Digital Directions: The Redesign of Reading
Recently I visited the collection of rare books at The British Library. Among the panoply of priceless artifacts was a Gutenberg Bible. Alongside such monuments in the collection as the "Canterbury Tales" or the handwritten manuscript of "Jane Eyre," the Gutenberg Bible was less a cultural touchstone than a technical one. It was not that Gutenberg created any single core technology, but that he was able to take some of the coolest technologies of the mid 15th century—paper, type, oil-based inks—and create a communications solution.
It all seemed so familiar. Isn't that what so many of us are immersed in these past several years: understanding how to combine the enabling technologies available to us—mobile displays, Web services, and the like—to create communications solutions that offer new value to the audiences and content domains we address? Further, our goal is not so much to emulate Gutenberg—who was on such a bleeding edge that he was never able to successfully monetize his publishing operation—but those who came later, who successfully turned a profit from putting words on paper.
In the midst of so many transformative communications technologies, it seems we are not adequately exploiting those technologies that are historically fundamental to publishing: the design and formatting of text. Caught up in the dizzying world of rich media and interactive functionality, we are losing focus of the core issues relating to the display of text, much to our detriment.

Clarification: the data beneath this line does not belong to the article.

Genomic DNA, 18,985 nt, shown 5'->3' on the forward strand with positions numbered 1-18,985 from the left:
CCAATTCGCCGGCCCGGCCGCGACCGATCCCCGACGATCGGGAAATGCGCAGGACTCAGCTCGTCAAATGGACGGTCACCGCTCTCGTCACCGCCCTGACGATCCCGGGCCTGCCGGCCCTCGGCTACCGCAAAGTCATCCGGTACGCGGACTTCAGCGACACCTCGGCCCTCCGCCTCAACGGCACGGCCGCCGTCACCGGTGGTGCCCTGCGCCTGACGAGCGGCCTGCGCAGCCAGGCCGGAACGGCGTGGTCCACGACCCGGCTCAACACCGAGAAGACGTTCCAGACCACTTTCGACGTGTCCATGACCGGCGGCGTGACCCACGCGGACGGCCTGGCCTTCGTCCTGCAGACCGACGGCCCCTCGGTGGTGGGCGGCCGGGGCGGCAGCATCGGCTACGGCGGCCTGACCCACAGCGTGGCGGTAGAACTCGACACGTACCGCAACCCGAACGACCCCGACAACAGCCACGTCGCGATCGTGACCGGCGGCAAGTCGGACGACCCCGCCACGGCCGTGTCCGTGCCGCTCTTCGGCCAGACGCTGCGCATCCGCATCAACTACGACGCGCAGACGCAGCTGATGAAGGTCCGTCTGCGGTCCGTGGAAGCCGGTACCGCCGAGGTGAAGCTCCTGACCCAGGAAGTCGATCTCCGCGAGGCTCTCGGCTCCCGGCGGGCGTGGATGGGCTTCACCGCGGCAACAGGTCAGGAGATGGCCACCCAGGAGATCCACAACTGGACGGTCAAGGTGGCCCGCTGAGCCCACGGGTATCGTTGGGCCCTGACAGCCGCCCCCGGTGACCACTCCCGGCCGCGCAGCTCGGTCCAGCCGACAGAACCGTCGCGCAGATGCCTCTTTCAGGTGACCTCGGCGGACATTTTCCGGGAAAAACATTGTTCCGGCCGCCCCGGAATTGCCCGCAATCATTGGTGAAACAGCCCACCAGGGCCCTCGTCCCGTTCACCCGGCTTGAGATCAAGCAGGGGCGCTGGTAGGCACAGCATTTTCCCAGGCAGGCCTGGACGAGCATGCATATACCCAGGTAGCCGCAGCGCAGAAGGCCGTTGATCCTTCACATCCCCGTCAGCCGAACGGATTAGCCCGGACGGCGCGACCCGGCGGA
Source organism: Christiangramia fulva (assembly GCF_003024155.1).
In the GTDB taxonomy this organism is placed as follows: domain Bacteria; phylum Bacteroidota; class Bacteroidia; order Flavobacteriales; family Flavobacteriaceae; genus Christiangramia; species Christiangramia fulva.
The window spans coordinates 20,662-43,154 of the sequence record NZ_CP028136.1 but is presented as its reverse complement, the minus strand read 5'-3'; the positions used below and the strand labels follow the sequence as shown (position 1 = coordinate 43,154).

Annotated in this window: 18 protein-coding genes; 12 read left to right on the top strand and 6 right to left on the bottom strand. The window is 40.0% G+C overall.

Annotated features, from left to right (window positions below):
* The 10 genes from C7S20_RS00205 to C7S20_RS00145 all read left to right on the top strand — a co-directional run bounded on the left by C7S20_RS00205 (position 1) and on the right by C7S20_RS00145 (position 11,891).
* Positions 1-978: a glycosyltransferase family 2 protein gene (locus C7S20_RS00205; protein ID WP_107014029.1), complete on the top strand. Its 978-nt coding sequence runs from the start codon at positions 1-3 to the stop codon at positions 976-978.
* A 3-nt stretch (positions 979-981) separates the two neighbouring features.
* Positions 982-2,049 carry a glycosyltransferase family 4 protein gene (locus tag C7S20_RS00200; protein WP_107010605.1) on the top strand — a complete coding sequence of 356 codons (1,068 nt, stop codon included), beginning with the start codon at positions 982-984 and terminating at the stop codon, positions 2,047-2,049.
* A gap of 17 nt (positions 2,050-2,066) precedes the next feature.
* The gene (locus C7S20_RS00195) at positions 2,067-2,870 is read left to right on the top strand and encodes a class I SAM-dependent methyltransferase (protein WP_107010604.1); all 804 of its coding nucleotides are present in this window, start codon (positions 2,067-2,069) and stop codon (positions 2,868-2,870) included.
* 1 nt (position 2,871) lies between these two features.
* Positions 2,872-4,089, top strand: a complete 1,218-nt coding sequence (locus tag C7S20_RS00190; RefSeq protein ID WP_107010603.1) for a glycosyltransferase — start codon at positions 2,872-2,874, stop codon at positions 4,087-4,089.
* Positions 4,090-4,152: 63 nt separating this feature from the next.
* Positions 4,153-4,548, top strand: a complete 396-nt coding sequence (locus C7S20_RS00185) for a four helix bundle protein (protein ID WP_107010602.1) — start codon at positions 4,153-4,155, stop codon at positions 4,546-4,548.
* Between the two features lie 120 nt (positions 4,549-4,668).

A number of technologies are involved in formatting words on digital devices, including vector fonts, standards-based style sheets, and proprietary components such as PDF viewers. Yet somehow the community of publishers and the technologists with whom they collaborate have yet to solve or even address some fundamental challenges of making text look great on the digital "page."
The status quo is not pretty. One option is to use PDF for digital display, so that the page on the screen looks as polished as on paper. PDF, however, is inflexible in the support of screens with varying resolutions and aspect ratios. At this point, most accept the fact that the PDF is not ideal for screen display.
The other option is to more or less abandon text formatting, and let the device handle display—to dynamically paginate and render the font, as is done on the Kindle. This approach provides the greatest flexibility to support varying displays, aspect ratios or even reader preferences. But at a cost: All experience design is missing from the work. All books look uniformly dull.
We Need a New Approach
Both the PDF-based and the device-based approaches to text formatting are unsatisfactory. We need an approach that gives designers the ability to fine-tune the visual experience of a book on screen with as much sophistication as they do on the page, but provide the flexibility to dynamically render the text to support a range of displays, screen orientations, and user preferences. I don't think this is too much to ask. The tools are here to make this possible: XML, cascading style sheets, HTML5, and so on. We just need to get down to business and understand how to make these technologies work together to create a successful mode of communication.
The health and well-being of publishing depends, in part, on our ability to render words on the digital page in a compelling way. And, when we solve that sticky wicket, we can, like Gutenberg, go to Frankfurt to tell the world. BB
Andrew Brenneman is founder of Finitiv (Finitiv.com), a consulting and services organization that develops and executes transformative digital strategy for publishers and other content organizations.